Every once in awhile I tweet out a picture of my empty inbox along with a pleased comment and the hashtag, #inboxzero. Why? Well, for a few reasons. First off, I’m guessing that less than 10% of my world ever actually achieves #inboxzero, even for a few moments. I’m proud of that fact, the fact that I’m able to achieve something that many are not. Second, I do it to inspire others about the possibilities. Most people have an inbox full of useless emails; subscriptions they don’t care about, newsletters they’ve never read, a chance to win a free vacation and Farmville notifications. Somewhere in there are important emails from your family, friends, and colleagues. So how do you manage it? Well you can’t just step right into the game. First, you need to train and practice. Here’s your preparation.
This next step is actually about your outgoing emails but as you start to do it more and more, you might find it rub off on some of your email associates. Start using subject lines that matter. Re: hey is awful. Re: just checking in is a waste of time. If you’re going to take the time to enter a subject line, please for the love of god make it in some way meaningful. When you use obtuse subject lines, you make it more difficult to track that email. Don’t be obtuse.
Finally, folders. I admit that much of this is about my own compulsions. I cannot stand mess. If you look at my room or my desk or my car you would beg to differ but most of those are the results of external influences (wife, child, time). Also, they’re not where I work. I work on my computer and THAT is immaculate. From my file structure to my media, everything is carefully arranged so that I can get to it quickly and easily. I use folders for files but I also use folders in my email life. Regularly. How is a little more complex.
I’ll use only my “work” email as an example. I started by creating a folder called projects. As I receive emails that may lead to an actual project, I put them there. If that project goes anywhere, it gets a folder, within projects, typically with the name of the client or project. All related emails are filed there. But there’s more.
Sometimes a project is broken into sub-projects. For example, my work with E3C has split into a number of different projects. From the blog to video interviews to personal projects, I’ve created subfolders that refer to each aspect. I also created a folder for finances, personal, etc. Now, how do you use them.
You’ve practiced. 10,000 hours. The batting cages. All that jazz. Now it’s time to put your skills to the test. In my seven years working as a call center manager, I think I learned one thing that was actually worth while. Never touch a piece of paper twice. It is a hard and fast rule of the corporate world that you just shouldn’t waste your time with looking at something over and over again. I have amended the rule to read, “never touch anything more than twice”. I modified it because I read every email as it comes in. If it’s easy i.e. requires no response or a simple response, I handle it right then and there and then file or delete the message. If it requires a response that I don’t have time for right now, it stays in the inbox until I can handle it. As such, sometimes you need to touch an email twice.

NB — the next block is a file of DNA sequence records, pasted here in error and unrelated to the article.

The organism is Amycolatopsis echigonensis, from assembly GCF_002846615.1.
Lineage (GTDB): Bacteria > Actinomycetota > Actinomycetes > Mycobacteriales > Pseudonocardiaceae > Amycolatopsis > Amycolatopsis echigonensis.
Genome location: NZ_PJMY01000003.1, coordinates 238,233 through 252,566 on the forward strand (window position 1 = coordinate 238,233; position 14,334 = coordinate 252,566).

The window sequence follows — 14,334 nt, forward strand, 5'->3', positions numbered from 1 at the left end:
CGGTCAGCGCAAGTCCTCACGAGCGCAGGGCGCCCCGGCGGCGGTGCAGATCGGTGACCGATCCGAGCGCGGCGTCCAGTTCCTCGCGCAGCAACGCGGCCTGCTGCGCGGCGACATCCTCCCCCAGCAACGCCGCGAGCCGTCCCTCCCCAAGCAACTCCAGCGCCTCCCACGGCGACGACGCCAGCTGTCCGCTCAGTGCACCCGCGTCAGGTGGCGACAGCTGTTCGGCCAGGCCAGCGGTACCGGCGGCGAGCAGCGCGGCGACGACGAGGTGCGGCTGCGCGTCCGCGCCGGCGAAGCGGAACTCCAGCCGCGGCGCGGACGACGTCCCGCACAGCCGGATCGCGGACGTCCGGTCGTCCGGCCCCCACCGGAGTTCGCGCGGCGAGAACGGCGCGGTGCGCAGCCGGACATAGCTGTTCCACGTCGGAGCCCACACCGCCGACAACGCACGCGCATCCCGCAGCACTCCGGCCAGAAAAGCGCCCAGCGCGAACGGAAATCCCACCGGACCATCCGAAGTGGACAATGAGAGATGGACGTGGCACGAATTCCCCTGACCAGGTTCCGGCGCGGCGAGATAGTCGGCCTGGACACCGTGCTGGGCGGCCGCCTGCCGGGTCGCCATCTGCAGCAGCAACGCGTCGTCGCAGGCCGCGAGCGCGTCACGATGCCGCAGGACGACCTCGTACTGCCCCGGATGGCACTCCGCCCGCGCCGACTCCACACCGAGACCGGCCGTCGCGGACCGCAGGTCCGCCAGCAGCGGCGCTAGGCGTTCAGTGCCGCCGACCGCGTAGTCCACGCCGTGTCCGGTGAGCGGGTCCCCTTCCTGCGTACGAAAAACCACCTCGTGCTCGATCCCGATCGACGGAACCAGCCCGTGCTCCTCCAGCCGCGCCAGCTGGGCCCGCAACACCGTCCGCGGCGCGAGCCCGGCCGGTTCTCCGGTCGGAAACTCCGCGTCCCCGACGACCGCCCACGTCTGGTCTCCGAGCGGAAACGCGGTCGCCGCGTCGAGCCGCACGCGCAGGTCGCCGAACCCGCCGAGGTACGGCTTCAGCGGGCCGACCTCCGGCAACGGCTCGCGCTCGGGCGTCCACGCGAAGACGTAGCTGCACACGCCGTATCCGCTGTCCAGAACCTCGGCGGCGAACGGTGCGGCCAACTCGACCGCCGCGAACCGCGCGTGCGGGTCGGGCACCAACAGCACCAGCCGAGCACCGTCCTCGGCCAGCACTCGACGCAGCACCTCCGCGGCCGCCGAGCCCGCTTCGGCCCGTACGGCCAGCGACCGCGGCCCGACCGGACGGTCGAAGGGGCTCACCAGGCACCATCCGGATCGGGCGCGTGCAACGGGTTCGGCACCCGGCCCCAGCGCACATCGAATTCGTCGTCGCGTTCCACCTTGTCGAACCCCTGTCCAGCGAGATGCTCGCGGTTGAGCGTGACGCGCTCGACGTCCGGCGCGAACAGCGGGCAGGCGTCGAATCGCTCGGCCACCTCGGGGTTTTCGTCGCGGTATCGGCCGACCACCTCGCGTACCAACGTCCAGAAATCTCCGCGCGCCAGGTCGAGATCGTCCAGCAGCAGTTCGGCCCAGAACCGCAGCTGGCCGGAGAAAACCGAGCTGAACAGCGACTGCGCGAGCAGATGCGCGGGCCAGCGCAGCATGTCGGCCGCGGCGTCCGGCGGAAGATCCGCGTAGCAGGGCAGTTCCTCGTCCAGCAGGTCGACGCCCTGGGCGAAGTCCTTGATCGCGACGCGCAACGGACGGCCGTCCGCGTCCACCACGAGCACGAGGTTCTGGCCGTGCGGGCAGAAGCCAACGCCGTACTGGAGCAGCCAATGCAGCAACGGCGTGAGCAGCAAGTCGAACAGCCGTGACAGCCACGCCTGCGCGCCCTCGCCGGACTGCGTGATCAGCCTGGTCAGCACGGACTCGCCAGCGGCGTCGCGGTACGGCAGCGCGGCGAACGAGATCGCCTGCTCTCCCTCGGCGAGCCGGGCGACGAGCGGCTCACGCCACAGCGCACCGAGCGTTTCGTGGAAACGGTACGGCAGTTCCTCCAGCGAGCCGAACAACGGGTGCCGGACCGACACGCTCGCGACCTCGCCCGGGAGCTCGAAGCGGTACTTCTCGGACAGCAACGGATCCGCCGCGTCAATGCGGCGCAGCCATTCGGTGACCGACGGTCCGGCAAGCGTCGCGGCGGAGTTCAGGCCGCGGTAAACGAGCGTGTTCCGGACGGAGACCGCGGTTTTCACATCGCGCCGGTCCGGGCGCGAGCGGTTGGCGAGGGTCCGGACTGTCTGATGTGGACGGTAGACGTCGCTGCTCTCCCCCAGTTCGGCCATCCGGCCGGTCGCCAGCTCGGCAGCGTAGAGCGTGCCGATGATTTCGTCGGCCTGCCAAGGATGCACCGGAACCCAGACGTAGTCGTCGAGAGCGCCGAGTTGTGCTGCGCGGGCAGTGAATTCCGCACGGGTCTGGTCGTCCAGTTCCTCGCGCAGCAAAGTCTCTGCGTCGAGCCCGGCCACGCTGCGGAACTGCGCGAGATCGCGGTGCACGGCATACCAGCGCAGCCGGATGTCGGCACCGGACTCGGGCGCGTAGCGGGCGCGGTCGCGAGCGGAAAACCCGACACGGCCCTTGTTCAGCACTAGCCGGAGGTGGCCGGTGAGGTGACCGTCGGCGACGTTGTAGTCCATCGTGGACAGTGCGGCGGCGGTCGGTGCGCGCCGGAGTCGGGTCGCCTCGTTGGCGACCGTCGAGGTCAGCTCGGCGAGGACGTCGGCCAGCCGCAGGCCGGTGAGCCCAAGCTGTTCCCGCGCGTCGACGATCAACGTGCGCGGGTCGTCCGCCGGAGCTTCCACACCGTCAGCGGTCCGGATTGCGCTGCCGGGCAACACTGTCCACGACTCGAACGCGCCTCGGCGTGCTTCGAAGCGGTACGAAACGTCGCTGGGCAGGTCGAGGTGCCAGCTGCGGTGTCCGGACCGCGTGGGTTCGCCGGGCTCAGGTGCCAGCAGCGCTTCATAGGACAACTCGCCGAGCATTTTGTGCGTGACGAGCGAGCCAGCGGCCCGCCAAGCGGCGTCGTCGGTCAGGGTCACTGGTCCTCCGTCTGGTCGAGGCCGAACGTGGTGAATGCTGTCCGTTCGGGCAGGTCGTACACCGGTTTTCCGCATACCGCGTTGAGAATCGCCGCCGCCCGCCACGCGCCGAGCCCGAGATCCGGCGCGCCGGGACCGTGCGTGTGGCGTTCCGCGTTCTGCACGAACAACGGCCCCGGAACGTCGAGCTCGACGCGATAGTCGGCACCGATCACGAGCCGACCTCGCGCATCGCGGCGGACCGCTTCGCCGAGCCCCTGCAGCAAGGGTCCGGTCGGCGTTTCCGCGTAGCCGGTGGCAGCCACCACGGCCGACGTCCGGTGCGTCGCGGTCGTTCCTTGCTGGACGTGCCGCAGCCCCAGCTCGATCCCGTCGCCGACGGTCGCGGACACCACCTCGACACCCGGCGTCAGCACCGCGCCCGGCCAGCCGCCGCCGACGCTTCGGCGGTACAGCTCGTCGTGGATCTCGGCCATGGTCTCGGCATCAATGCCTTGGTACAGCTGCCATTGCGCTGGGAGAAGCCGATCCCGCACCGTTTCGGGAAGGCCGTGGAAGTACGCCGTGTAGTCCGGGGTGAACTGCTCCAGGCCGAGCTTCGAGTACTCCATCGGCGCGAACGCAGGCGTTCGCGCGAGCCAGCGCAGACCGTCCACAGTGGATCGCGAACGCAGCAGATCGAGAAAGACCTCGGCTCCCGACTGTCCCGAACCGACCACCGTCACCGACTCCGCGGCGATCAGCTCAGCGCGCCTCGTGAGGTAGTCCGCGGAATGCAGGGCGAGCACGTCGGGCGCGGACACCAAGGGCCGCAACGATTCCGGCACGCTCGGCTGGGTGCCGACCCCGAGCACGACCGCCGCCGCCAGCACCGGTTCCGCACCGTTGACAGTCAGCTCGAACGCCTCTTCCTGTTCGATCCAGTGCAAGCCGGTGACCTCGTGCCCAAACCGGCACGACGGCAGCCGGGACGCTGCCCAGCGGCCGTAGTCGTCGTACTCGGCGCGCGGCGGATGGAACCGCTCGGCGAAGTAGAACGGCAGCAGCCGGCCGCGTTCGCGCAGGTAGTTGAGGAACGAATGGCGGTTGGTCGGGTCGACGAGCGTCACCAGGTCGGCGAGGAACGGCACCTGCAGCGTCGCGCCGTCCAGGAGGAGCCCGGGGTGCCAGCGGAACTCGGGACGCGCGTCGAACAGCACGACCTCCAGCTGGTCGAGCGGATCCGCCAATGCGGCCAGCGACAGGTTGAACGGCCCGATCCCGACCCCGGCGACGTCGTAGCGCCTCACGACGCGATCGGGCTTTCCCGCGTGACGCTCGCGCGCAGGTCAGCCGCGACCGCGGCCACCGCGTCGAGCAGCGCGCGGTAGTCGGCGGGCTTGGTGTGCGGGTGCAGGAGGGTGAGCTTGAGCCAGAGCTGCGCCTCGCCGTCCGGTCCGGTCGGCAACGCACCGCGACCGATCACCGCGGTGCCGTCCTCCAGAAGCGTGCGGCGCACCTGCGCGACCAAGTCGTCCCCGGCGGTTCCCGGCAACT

As soon as an email is dealt with, it gets filed. And there’s a couple of reasons. There first is that you WILL waste time reading that email again. The second, and more dangerous reason, (talking about dangerous emails like I’m some kind of super spy…) is that sometimes an email will actually mark itself as read. You may click on it inadvertently. Sometimes, computers just funk up. But the point is that leaving them in your inbox, or JUST hitting archive, without purposefully filing makes it less likely that you would catch this kind of mistake.
Read your email. Deal with it. Put it away. In the long run it will save you time and headaches. Oh, and don’t use an application that does this for you. Much of the real pleasure (and if you are all compulsive like myself, there really is pleasure to be found in it) is actually completing this yourself. There is a sense of accomplishment found in looking at a totally empty inbox. Then you can read a book or something…